Archive for the ‘food’ Category

As regular readers may have noticed, I’m a big meat-eater. And though I don’t hunt anymore, I hunted as a kid in Texas. So I was interested in Steven Rinella’s new book Meat Eater: Adventures from the Life of an American Hunter. (And since Rinella went to graduate school in Missoula, where I’m on good relations with the local weekly, I had a venue to review it.) It’s a good read, and an effective corrective to what you probably think of when you think of hunting adventures as told by hunters.

A tangential excerpt:

Too many hunters—Montana reader-hunters excepted, of course—are assholes. I’m thinking of the hunters I grew up with on deer leases in Texas, who use electronically timed corn feeders to train trophy bucks to arrive at their predetermined opening-day doom at 7 a.m. sharp. I’m thinking of the hunters I ran into in the wild and scenic lower canyons of the Rio Grande this spring, zipping up and down the remote river in a jet boat with a sawed-off aoudad sheep’s head strapped to the bow, leaving a glittering string of discarded Coors Light cans in their wake. I’ve never seen Rinella’s shows, but anyone who’s ever flipped through the low-budget hunting programs on a slow TV day will recognize the hyperventilating kill-thrill that characterizes hunting’s lowest common denominator. Giddy bloodlust may not be hunting’s driving evolutionary force, but it’s real, and it isn’t a character trait likely to draw many converts.

To hunting’s credit, and his own, Steven Rinella is not that asshole.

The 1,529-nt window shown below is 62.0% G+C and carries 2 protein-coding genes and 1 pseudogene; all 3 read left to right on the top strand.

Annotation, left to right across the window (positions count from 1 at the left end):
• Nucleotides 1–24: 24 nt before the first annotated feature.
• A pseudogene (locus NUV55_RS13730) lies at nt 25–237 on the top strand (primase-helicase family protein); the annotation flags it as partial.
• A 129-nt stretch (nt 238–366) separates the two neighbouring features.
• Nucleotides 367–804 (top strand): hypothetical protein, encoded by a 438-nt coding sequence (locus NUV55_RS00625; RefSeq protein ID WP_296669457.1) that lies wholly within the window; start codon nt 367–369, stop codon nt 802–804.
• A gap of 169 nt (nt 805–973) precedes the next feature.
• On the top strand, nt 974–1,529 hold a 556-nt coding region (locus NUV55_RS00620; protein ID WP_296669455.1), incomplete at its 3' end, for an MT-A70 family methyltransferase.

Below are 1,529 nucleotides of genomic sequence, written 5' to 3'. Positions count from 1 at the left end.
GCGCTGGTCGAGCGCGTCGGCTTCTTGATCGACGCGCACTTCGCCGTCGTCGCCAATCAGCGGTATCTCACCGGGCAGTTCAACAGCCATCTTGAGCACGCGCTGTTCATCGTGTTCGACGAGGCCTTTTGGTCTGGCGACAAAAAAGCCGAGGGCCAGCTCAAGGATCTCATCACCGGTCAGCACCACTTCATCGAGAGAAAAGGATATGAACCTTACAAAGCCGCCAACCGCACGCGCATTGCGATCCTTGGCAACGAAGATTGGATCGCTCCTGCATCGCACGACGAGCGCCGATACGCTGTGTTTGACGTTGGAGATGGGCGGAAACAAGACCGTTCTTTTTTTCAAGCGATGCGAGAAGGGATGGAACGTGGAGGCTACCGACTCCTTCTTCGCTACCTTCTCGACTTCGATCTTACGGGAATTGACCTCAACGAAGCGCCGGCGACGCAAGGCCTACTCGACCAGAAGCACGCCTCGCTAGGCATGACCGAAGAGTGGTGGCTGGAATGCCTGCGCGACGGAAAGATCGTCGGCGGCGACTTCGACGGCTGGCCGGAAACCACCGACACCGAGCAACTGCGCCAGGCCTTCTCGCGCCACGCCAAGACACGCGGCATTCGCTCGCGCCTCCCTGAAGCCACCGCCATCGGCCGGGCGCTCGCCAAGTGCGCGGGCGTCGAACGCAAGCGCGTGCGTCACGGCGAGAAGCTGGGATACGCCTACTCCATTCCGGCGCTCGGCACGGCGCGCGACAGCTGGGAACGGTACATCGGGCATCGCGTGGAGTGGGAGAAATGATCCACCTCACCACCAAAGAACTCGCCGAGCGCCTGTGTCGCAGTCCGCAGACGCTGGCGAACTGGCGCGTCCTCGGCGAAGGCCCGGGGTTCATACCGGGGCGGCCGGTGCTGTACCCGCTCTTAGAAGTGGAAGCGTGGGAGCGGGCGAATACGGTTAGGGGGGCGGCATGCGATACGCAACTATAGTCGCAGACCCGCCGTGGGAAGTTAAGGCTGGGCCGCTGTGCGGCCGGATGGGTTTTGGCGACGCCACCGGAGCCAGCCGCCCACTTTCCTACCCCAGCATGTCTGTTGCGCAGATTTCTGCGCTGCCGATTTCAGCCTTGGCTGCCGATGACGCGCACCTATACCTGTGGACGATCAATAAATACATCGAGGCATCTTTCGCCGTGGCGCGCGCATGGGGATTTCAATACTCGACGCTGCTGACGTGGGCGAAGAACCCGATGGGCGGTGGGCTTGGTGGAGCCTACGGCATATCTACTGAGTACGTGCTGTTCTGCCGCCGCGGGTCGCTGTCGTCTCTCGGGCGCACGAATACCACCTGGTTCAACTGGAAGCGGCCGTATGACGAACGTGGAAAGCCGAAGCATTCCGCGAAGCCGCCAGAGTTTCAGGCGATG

You can read the rest of the review here.

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I love jerky. I really love jerky. Beef jerky, buffalo jerky, turkey jerky, venison jerky, all of it. Earlier this year I started collecting jerky labels. That’s a scanned sampling above, a scrapbook in the making. It has long been an ambition of mine to write and photograph a coffee-table book on jerky, which would sell in every truck stop and interstate convenience store in the land, which is such a transparently brilliant idea that I wake up every morning wondering why nobody has yet transferred a million dollars into my bank account as an advance on the mere concept. Someday.

In the meantime, I had occasion recently in the Texas Observer, bless ’em, to write about the related pleasures of BBQ and jerky. You can READ THAT HERE.

In the meantime, if you know of any really good jerky — and I’m not talking about that gelatinous mass-production crap — pray do tell.

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51iEtpA44TL._SS400_Every year (at least it seems like every year), Texas Monthly magazine puts out a servicey cover story on the best BBQ n Texas (to go with their servicey cover stories on the best swimming holes in Texas and the best tacos in Texas, etc. etc.)

Requisite snideness aside, these listicles are super-useful, not necessarily as reliable assigners of superlatives — feel free to like some other taco better — but as catalogs or, even better, suggested itineraries.